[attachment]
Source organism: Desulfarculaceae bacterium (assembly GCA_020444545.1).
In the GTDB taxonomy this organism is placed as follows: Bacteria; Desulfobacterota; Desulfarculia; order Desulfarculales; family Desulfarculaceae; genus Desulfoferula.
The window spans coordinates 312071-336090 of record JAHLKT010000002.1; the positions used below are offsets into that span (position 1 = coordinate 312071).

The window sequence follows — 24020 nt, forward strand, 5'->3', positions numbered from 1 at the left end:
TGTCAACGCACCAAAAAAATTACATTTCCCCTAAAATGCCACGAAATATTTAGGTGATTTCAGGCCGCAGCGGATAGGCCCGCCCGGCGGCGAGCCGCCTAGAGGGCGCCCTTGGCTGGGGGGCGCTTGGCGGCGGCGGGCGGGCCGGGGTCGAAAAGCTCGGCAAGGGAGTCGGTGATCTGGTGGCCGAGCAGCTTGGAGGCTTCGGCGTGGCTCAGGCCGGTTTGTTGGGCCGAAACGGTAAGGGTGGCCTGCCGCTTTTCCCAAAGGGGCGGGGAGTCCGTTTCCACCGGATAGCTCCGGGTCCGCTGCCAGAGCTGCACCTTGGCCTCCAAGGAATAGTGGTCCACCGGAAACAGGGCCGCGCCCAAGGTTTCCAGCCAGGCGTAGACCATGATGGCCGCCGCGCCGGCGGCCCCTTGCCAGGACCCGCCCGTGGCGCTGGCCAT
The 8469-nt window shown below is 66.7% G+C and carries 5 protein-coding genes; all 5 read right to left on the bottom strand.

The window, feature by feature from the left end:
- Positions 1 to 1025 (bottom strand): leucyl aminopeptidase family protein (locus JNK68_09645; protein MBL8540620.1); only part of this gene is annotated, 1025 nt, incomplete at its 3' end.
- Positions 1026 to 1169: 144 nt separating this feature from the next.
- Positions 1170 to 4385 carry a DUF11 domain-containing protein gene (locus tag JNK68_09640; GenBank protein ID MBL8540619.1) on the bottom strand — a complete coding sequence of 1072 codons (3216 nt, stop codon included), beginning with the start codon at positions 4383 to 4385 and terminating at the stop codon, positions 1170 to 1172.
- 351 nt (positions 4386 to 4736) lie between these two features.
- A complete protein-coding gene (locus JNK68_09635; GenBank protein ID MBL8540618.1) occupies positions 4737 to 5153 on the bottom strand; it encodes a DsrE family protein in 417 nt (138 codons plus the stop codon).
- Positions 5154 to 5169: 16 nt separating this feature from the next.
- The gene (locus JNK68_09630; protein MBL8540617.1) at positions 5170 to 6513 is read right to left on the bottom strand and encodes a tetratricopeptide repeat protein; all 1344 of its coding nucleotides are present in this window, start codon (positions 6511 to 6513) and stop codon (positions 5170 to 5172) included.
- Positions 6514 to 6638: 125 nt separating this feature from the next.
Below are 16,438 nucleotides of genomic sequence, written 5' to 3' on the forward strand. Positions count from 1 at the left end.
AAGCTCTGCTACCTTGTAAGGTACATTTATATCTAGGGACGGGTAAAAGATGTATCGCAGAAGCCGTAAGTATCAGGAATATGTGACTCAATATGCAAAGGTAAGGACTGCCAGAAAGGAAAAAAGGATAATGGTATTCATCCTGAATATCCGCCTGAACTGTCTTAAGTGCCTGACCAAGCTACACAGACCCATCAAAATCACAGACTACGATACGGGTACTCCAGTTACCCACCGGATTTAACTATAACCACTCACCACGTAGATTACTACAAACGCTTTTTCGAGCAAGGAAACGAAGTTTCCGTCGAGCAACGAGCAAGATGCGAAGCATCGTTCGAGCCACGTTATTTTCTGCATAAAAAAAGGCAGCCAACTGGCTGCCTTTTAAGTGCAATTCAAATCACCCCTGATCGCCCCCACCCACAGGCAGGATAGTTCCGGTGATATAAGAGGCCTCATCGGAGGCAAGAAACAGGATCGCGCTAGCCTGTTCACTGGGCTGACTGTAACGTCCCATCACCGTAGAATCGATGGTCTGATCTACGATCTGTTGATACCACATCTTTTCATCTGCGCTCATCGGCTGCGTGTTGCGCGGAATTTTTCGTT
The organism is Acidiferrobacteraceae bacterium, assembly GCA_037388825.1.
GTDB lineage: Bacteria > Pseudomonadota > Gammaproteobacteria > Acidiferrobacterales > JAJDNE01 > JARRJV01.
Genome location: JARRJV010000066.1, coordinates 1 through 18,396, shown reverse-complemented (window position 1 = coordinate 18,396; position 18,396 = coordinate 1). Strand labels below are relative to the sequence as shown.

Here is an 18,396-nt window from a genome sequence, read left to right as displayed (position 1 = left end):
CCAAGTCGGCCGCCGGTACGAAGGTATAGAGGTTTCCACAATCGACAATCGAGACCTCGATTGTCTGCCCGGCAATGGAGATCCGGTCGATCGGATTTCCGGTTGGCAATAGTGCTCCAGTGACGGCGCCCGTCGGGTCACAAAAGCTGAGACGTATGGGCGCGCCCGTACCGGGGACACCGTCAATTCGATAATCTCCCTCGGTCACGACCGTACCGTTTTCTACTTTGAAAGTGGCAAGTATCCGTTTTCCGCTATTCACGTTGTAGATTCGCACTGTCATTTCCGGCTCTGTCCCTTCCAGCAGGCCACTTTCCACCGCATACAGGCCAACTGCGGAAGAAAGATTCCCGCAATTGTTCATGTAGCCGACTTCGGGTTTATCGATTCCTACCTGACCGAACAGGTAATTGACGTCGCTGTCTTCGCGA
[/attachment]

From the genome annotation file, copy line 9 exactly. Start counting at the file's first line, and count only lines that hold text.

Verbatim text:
- Positions 1026 to 1169: 144 nt separating this feature from the next.